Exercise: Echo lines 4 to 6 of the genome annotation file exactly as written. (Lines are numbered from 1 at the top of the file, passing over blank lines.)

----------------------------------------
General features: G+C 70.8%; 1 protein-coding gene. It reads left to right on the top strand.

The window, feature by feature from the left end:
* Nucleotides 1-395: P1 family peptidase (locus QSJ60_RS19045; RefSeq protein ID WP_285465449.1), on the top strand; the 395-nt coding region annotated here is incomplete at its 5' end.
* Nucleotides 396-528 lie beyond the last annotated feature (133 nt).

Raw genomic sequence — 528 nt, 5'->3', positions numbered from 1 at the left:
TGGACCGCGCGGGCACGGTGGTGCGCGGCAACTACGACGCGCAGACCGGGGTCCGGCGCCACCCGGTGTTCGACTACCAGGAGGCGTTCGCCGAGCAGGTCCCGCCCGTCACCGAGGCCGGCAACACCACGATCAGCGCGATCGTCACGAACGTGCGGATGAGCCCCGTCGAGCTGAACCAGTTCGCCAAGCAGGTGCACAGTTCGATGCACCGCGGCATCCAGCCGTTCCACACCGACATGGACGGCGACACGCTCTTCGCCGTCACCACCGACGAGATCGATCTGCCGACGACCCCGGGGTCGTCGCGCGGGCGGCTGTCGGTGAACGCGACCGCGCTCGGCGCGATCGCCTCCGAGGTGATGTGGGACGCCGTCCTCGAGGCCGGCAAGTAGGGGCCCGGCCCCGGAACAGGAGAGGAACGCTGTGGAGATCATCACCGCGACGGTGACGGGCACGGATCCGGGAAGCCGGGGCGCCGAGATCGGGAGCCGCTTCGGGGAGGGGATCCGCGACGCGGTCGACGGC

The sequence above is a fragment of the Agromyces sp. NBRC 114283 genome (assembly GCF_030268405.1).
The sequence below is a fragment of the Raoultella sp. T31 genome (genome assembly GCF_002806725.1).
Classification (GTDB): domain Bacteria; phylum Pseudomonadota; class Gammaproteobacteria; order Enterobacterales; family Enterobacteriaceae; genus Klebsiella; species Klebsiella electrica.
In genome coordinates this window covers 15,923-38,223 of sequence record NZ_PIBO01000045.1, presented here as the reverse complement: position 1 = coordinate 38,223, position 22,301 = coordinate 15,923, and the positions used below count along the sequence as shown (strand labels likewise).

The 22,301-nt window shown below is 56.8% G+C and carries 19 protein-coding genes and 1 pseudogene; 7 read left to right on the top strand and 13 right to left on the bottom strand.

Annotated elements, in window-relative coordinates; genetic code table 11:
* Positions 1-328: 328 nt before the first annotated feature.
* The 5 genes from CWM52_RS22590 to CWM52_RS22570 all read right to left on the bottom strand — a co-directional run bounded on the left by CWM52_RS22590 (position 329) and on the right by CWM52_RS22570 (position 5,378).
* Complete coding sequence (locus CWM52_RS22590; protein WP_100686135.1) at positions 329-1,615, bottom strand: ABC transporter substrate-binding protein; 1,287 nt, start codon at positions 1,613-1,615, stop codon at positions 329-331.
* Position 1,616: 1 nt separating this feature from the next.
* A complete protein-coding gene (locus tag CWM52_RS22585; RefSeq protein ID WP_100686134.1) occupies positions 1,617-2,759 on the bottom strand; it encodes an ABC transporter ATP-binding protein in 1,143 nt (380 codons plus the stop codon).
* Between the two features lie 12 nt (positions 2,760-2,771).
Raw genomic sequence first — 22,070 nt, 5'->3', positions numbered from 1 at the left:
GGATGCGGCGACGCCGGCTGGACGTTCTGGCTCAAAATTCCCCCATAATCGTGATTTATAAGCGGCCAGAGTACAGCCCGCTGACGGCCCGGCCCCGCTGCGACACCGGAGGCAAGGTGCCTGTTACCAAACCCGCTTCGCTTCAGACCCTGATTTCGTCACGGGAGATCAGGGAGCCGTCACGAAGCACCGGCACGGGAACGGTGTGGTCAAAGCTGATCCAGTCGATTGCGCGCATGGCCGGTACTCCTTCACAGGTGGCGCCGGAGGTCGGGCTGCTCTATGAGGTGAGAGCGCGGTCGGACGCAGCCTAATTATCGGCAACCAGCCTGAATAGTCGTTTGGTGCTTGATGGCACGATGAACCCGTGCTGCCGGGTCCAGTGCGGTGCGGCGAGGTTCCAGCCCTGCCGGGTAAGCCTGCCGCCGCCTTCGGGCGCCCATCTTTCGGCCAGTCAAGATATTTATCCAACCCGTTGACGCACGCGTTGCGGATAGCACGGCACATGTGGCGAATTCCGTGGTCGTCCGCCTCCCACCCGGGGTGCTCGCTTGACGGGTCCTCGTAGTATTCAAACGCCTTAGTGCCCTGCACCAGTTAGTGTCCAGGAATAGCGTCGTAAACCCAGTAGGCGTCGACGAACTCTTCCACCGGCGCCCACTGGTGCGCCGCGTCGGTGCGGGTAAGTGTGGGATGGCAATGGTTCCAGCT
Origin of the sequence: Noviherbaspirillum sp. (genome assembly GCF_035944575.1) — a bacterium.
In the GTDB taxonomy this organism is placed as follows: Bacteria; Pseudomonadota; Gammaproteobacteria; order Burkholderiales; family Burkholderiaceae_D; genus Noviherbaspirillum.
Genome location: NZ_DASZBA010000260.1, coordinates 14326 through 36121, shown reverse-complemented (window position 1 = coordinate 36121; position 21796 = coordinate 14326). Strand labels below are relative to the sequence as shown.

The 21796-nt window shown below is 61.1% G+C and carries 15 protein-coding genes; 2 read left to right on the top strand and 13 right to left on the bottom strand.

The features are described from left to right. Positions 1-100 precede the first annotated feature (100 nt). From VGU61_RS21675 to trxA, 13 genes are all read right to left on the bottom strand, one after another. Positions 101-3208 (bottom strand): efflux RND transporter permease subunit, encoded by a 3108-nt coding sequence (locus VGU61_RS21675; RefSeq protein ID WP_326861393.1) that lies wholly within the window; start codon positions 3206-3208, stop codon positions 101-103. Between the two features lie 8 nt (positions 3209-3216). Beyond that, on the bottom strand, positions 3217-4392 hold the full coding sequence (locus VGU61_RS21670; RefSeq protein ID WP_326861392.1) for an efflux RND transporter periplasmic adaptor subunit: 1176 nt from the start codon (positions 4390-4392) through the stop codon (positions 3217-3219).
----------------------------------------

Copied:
* Nucleotides 396-528 lie beyond the last annotated feature (133 nt).

Raw genomic sequence — 528 nt, 5'->3', positions numbered from 1 at the left:
TGGACCGCGCGGGCACGGTGGTGCGCGGCAACTACGACGCGCAGACCGGGGTCCGGCGCCACCCGGTGTTCGACTACCAGGAGGCGTTCGCCGAGCAGGTCCCGCCCGTCACCGAGGCCGGCAACACCACGATCAGCGCGATCGTCACGAACGTGCGGATGAGCCCCGTCGAGCTGAACCAGTTCGCCAAGCAGGTGCACAGTTCGATGCACCGCGGCATCCAGCCGTTCCACACCGACATGGACGGCGACACGCTCTTCGCCGTCACCACCGACGAGATCGATCTGCCGACGACCCCGGGGTCGTCGCGCGGGCGGCTGTCGGTGAACGCGACCGCGCTCGGCGCGATCGCCTCCGAGGTGATGTGGGACGCCGTCCTCGAGGCCGGCAAGTAGGGGCCCGGCCCCGGAACAGGAGAGGAACGCTGTGGAGATCATCACCGCGACGGTGACGGGCACGGATCCGGGAAGCCGGGGCGCCGAGATCGGGAGCCGCTTCGGGGAGGGGATCCGCGACGCGGTCGACGGC